I have a rather large mortgage on a villa in Arabian Ranches, but I have recently had a pay rise and am now thinking of making overpayments on my mortgage each month. I think this is a good idea but I am unsure whether this will bring down my payments over time. I do not have a great deal of money left over each month so I am nervous about doing something that might not be to my financial advantage. What would you advise? RP, Dubai
In the majority of cases reducing the outstanding balance on a mortgage is a good use of cash, although it is always wise to check that this will give you the best return on your money as overpaying effectively gives a net return on the cash used to overpay at the mortgage rate. With the current very low rates of interest on deposit accounts just about everyone will be better off reducing their mortgages, provided they have set aside a cash fund in the event of emergencies. Only if a mortgage interest rate is lower than a deposit account rate would you be better off keeping the money in cash. Reducing the outstanding balance means that over time more of what is paid each month goes towards repaying the capital, the mortgage is repaid sooner and the total amount of interest payable can be significantly reduced. Before making overpayments, you must check whether your lender has any penalties for doing this. Most will have an early redemption penalty, but many will allow a certain amount of overpayment or capital redemption each year, typically 10 per cent of the outstanding balance. This should be shown in the mortgage terms and I recommend that you obtain confirmation in writing before making any changes.
I am planning to import onions in Dubai. I am an Indian national, currently holding a tourist visa and I want guidance regarding setting up with a business visa as I want to do this the proper way. What would be the easiest procedure to apply for the right visa? MB, Dubai
To import goods into the UAE, you have to set up a legitimate company with an appropriate trade licence. The main options are to set up a company in one of the various free zones, provided one permits your type of business so that you have 100 per cent shareholding, or to set up a limited liability company (LLC), which is also a popular option and may have fewer restrictions on how business is transacted. While it is often cheapest and easiest to set up a company via one of the various free zones, this is not always an option for a business that intends to import items, so you may need to go into partnership with a local sponsor by way of an LLC. This person would technically own 51 per cent of the company, but the right local sponsor can be an asset. Once the company has been set up it is possible to apply for a residency visa so that you can work legally. You will require business premises, which must be legally separate from your home, and may have to prove that you have sufficient funds. The issue is complex and not one that I am able to cover in any great detail in this column. I suggest that you start by seeking advice from the Dubai Chamber of Commerce (www.dubaichamber.com) as it will be able to provide you with details of the options and of the fees, which will be significant. The website of the Department of Economic Development also has useful information.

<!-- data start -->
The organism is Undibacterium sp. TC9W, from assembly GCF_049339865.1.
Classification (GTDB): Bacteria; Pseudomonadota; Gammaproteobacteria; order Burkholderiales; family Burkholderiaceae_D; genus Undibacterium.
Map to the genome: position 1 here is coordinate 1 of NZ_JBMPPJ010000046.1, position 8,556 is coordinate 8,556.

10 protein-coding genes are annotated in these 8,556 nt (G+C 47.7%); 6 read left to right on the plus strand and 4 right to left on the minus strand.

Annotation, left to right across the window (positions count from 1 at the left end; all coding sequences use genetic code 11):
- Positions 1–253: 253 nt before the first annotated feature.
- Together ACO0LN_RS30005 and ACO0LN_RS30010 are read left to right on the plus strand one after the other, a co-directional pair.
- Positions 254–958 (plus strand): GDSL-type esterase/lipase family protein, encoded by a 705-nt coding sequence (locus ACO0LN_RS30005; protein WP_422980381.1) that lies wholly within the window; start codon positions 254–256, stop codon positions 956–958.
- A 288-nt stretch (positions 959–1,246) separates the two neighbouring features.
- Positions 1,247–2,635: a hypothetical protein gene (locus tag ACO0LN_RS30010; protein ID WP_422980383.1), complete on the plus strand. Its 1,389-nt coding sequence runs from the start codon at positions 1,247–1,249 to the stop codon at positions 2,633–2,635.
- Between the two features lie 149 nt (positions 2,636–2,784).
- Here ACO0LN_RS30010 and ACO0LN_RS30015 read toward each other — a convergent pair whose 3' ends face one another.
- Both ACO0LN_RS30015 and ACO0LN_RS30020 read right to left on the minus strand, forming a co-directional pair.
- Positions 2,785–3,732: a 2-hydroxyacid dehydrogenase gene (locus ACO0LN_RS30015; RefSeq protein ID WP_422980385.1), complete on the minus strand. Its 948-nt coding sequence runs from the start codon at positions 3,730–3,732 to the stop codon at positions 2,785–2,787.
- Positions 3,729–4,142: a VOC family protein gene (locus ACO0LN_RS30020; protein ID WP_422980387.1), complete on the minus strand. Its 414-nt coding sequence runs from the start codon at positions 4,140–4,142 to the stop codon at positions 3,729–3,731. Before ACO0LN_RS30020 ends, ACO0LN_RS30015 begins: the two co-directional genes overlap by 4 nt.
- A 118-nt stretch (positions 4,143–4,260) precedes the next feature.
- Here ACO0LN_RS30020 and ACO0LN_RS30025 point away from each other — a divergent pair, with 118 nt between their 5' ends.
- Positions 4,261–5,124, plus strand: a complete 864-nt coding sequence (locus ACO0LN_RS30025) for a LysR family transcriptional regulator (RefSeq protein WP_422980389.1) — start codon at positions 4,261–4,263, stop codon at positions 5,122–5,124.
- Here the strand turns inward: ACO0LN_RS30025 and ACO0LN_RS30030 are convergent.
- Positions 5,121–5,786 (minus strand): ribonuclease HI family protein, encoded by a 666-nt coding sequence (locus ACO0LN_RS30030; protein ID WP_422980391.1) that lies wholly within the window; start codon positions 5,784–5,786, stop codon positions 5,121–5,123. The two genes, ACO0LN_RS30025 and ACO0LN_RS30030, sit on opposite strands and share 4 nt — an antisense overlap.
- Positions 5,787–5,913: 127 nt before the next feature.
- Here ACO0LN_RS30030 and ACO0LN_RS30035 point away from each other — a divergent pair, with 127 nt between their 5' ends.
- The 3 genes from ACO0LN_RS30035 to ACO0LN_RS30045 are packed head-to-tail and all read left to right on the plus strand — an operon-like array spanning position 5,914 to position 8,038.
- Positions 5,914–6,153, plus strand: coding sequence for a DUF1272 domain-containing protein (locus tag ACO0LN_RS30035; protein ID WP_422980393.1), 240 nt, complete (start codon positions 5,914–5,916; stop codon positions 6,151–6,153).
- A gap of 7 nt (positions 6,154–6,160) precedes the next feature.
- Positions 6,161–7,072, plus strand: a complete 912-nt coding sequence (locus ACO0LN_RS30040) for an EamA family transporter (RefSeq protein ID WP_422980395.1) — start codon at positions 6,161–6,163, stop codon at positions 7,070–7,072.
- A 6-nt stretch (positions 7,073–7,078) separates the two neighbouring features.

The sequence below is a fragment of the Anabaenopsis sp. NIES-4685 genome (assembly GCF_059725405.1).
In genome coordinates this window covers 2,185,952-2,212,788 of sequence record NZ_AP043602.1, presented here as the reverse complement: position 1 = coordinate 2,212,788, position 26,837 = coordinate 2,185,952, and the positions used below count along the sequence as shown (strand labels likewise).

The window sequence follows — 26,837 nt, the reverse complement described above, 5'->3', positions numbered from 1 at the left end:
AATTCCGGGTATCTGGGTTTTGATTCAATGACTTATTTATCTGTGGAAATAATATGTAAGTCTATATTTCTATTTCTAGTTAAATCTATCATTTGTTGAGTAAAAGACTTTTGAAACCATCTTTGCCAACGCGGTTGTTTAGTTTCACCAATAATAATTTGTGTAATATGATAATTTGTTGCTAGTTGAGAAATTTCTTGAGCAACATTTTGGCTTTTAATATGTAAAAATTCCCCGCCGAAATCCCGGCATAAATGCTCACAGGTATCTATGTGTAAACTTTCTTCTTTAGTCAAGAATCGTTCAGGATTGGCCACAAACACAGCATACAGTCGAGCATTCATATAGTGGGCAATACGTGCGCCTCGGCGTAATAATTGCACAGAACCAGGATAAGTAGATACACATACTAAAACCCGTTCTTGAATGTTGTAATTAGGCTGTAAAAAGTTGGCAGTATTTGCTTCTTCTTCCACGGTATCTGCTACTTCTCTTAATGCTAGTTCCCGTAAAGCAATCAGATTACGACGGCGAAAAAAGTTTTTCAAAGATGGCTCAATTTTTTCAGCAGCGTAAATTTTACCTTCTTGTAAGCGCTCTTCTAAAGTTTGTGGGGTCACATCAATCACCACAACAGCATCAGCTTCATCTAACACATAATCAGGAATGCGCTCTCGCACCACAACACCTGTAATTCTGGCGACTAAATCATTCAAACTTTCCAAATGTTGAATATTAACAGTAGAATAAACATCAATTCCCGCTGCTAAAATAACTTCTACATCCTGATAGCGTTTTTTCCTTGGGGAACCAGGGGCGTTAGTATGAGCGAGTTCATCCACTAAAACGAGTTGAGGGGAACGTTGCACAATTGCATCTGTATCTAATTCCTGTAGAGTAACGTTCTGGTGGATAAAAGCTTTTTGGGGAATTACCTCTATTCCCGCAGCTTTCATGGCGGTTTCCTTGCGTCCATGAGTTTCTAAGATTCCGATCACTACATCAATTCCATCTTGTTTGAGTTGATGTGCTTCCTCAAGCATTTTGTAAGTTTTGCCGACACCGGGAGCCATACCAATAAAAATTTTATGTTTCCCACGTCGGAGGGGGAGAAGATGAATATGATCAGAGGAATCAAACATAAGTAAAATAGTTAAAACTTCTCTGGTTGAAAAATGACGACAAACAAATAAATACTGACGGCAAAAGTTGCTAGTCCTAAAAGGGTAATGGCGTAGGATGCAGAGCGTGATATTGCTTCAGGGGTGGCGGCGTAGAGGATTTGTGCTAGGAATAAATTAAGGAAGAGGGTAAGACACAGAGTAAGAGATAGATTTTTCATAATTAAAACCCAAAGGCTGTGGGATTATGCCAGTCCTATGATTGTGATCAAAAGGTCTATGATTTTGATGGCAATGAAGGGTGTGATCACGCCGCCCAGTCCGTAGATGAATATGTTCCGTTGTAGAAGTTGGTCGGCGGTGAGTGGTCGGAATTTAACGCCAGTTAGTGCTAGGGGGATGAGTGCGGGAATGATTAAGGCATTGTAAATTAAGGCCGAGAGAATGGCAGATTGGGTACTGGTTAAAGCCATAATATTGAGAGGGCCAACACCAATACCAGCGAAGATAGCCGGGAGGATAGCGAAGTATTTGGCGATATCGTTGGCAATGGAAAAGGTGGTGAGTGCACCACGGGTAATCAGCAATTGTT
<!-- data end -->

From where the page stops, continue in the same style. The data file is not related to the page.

I read your recent article in The National regarding knowing tenants' rights that related to Dubai, for instance where for some reason that tenant had to end a lease within the term and expected to have part of the lease recompensed. I have just relocated to Abu Dhabi and am close to signing an annual lease agreement for Saadiyat Island, so I am curious if the same arrangement of recouping part of the lease payment exists if for some unforeseen circumstances we had to leave Abu Dhabi early? GE, Abu Dhabi
At the present time Abu Dhabi does not have an equivalent to Rera (the Real Estate Regulatory Authority) that operates in Dubai and offers clear guidance and protection to both landlords and tenants, although I understand that such a body has been proposed and is expected to come into effect before too long. Standard contract terms do not permit a tenant to break an agreement early, but it can be possible to negotiate a "break clause" if all parties agree. Usually the tenant would be required to give two or three months' notice and must pay the rent in full for that period. It would be unusual for a break clause to be added in cases where the rent is payable annually in advance. The landlord is under no obligation to refund any of the rent payable if a tenant breaks a contract, no matter the circumstances, although there are always cases of an amenable landlord when the tenant helps to find a replacement at an equivalent or higher price, so that the landlord does not lose out financially.
Keren Bobker is an independent financial adviser with Holborn Assets in Dubai. Contact her at email@example.com